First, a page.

Although small, the Baltic country of Latvia attracts oversize attention, luring in travellers with a richness of culture and traditions, green and pure nature and a history dating back to early 9000 BC.
Latvia’s capital city, Riga, is the largest metropolis in the Baltic states, an urban spread particularly well known for its fantastic integration of historic and contemporary architecture. In fact, Riga, sometimes called the Eastern Paris, is considered by many to be the world’s best epicentre of Art Nouveau, particularly Jugendstil (German Art Nouveau).
Its architecture is so eclectic that some people come away thinking Riga is a city with two faces – one ancient, the other youthful. Since its establishment (written records exist from the 2nd century), each passing era has left its mark on Riga, taking its place and then ceding space to new generations and values. Today, every step you take reverberates with echoes of important times past, whether deafened by the grunt of wartime guns or buoyed by freedom songs. Art Nouveau and Baroque buildings stand side by side with newer structures anchored in Functionalism and Classicism. Fortunately you don’t need much to explore it all; just wander around town with your eyes angled up and Riga’s building design heritage can’t be missed, clear expression of Latvian history and culture.
The Old Town of Riga is a unique cultural treasure now recognised by UNESCO as a World Heritage Site. A web of narrow streets located on the right bank of the Daugava River, it is the oldest part of the city and its historic and geographic centre.
Each building, street and square lets you share in the ancient aura of the city, exhibiting evidence of the Riga’s storied past, usually in the form of architectural styles from a variety of different periods and European countries. For example, Old Riga was once the innermost territory of a 13th- through 18th-century system of surviving fortifications recognised as unique medieval architectural monuments. You can also find religious buildings, museums, private residences and beautiful squares.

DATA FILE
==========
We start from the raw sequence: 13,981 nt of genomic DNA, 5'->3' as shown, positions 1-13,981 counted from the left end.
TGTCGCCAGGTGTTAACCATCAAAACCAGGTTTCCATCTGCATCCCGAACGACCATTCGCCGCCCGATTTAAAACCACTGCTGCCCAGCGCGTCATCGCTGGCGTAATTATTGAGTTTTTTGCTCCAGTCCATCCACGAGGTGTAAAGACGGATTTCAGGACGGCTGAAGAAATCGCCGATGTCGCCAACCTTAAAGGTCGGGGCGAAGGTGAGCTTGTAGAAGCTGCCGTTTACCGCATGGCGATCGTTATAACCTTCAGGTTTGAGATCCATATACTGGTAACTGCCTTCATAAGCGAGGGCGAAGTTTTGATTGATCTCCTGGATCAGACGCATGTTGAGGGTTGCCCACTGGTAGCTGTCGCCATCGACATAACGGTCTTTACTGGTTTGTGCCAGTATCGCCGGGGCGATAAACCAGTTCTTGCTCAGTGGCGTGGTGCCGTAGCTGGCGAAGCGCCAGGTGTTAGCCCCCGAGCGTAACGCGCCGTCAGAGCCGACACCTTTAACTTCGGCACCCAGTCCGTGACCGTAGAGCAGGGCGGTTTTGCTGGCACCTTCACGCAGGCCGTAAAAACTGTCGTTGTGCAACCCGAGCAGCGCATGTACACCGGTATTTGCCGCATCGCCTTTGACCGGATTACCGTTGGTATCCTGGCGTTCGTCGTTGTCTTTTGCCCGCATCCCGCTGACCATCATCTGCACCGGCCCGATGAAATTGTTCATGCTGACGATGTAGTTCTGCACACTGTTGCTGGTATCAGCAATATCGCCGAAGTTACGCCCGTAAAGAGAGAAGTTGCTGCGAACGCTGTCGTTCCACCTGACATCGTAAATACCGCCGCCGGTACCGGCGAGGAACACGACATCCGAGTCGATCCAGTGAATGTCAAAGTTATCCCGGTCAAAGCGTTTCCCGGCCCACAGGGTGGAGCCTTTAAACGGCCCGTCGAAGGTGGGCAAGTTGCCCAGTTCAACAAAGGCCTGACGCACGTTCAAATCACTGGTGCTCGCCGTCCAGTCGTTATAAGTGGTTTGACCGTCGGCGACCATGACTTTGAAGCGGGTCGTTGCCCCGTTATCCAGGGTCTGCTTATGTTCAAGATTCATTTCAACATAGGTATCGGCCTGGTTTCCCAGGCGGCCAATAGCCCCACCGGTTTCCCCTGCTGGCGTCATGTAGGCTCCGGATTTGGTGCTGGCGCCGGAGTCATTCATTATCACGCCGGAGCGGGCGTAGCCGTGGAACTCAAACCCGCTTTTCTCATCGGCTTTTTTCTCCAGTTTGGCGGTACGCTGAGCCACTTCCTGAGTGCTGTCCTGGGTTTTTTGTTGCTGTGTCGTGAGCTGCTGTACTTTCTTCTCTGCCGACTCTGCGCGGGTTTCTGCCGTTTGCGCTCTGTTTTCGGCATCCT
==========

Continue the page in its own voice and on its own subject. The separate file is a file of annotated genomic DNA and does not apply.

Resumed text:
Dome Square and the Riga Cathedral
One favourite stop for many tourists is Dome Square, frequently identified as the heart of Old Riga and the place where city feasts and fairs unfold. Dome Square began to take shape at the end of 19th century, assuming its present form in only 1936. It is the site of several architectural monuments, including the Riga Cathedral (Rigas Doms), whose construction begun on the 13th century.
Given its intriguing mix of Gothic and Romanesque styles, Riga Cathedral is certainly the most photographed religious building in the city. Although now a Protestant temple, it was constructed in 1211 by Bishop Albert, the founder of Riga, as the city’s most resplendent structure to signify the power of the Catholic Church. It is today home to a world-famous pipe organ, a key highlight of any visit.
St Peter’s Church
The other ‘must-see’ attraction of Old Riga is St. Peter’s Church, one of the most important examples of Gothic architecture in all of the Baltic states. Built in 1209 with money from the magistrates’ offices, it was intended as a church for the people of Riga. Until World War II, its tower, the current version of which was completed in the 20th century, made it the tallest wooden building in Europe. Today, while its ecclesiastical functions continue, it is also used as a concert and exhibition hall. A lift installed in the 1970s is now available for speedy visits to an observation gallery at the top of the spire from which there are unparalleled views of the city.
From the Hanseatic Era
The Big and Small Guild and the reconstructed Blackheads House are historical reminders of when Riga belonged to the Hanseatic League, a powerful 13th- to 17th-century monopolistic alliance of merchants and their cities in the Baltic Region and northern Germany. The Blackheads House is a stunning example of Gothic architecture. Its meticulous reconstruction was completed in 1999 after the original 1344 building was severely damaged in World War II and the ruins bulldozed in 1948. Built as the headquarters of unmarried local merchants, known as the Blackheads, it boasts an impressive hall and a 28-metre gabled façade rising majestically above Town Hall Square, which was the centre of public life during the Middle Ages.